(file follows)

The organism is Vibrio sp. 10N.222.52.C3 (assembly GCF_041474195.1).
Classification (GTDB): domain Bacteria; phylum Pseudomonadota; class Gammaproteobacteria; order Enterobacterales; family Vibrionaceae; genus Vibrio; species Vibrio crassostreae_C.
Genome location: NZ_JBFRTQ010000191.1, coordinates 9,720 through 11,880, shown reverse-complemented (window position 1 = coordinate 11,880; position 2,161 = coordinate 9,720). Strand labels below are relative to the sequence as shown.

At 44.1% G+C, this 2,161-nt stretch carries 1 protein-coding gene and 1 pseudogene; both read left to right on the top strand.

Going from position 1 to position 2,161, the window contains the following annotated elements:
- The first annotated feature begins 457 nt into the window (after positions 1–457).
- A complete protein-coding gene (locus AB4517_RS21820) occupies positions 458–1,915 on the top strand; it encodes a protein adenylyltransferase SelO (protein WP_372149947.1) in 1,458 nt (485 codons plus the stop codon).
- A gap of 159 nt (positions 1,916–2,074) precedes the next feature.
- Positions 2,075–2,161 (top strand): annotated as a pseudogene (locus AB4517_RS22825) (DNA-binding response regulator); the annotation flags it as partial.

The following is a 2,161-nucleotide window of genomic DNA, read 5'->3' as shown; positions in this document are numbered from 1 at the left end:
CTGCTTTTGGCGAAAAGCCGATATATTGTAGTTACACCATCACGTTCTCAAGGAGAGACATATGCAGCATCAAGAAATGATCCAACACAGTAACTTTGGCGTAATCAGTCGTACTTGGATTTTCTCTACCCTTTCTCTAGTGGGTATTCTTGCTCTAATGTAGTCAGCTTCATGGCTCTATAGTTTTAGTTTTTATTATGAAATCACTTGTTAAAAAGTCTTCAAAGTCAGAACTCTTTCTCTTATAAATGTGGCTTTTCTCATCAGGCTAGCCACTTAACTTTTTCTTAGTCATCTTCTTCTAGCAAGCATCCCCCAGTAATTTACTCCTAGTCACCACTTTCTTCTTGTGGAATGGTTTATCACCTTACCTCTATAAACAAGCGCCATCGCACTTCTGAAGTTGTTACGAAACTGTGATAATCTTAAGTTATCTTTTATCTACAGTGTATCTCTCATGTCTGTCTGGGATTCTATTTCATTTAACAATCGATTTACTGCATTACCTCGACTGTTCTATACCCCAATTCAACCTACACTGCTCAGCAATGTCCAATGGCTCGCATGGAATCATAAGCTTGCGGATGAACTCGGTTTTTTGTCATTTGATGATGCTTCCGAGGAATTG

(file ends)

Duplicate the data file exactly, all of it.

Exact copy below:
The organism is Vibrio sp. 10N.222.52.C3 (assembly GCF_041474195.1).
Classification (GTDB): domain Bacteria; phylum Pseudomonadota; class Gammaproteobacteria; order Enterobacterales; family Vibrionaceae; genus Vibrio; species Vibrio crassostreae_C.
Genome location: NZ_JBFRTQ010000191.1, coordinates 9,720 through 11,880, shown reverse-complemented (window position 1 = coordinate 11,880; position 2,161 = coordinate 9,720). Strand labels below are relative to the sequence as shown.

At 44.1% G+C, this 2,161-nt stretch carries 1 protein-coding gene and 1 pseudogene; both read left to right on the top strand.

Going from position 1 to position 2,161, the window contains the following annotated elements:
- The first annotated feature begins 457 nt into the window (after positions 1–457).
- A complete protein-coding gene (locus AB4517_RS21820) occupies positions 458–1,915 on the top strand; it encodes a protein adenylyltransferase SelO (protein WP_372149947.1) in 1,458 nt (485 codons plus the stop codon).
- A gap of 159 nt (positions 1,916–2,074) precedes the next feature.
- Positions 2,075–2,161 (top strand): annotated as a pseudogene (locus AB4517_RS22825) (DNA-binding response regulator); the annotation flags it as partial.

The following is a 2,161-nucleotide window of genomic DNA, read 5'->3' as shown; positions in this document are numbered from 1 at the left end:
CTGCTTTTGGCGAAAAGCCGATATATTGTAGTTACACCATCACGTTCTCAAGGAGAGACATATGCAGCATCAAGAAATGATCCAACACAGTAACTTTGGCGTAATCAGTCGTACTTGGATTTTCTCTACCCTTTCTCTAGTGGGTATTCTTGCTCTAATGTAGTCAGCTTCATGGCTCTATAGTTTTAGTTTTTATTATGAAATCACTTGTTAAAAAGTCTTCAAAGTCAGAACTCTTTCTCTTATAAATGTGGCTTTTCTCATCAGGCTAGCCACTTAACTTTTTCTTAGTCATCTTCTTCTAGCAAGCATCCCCCAGTAATTTACTCCTAGTCACCACTTTCTTCTTGTGGAATGGTTTATCACCTTACCTCTATAAACAAGCGCCATCGCACTTCTGAAGTTGTTACGAAACTGTGATAATCTTAAGTTATCTTTTATCTACAGTGTATCTCTCATGTCTGTCTGGGATTCTATTTCATTTAACAATCGATTTACTGCATTACCTCGACTGTTCTATACCCCAATTCAACCTACACTGCTCAGCAATGTCCAATGGCTCGCATGGAATCATAAGCTTGCGGATGAACTCGGTTTTTTGTCATTTGATGATGCTTCCGAGGAATTG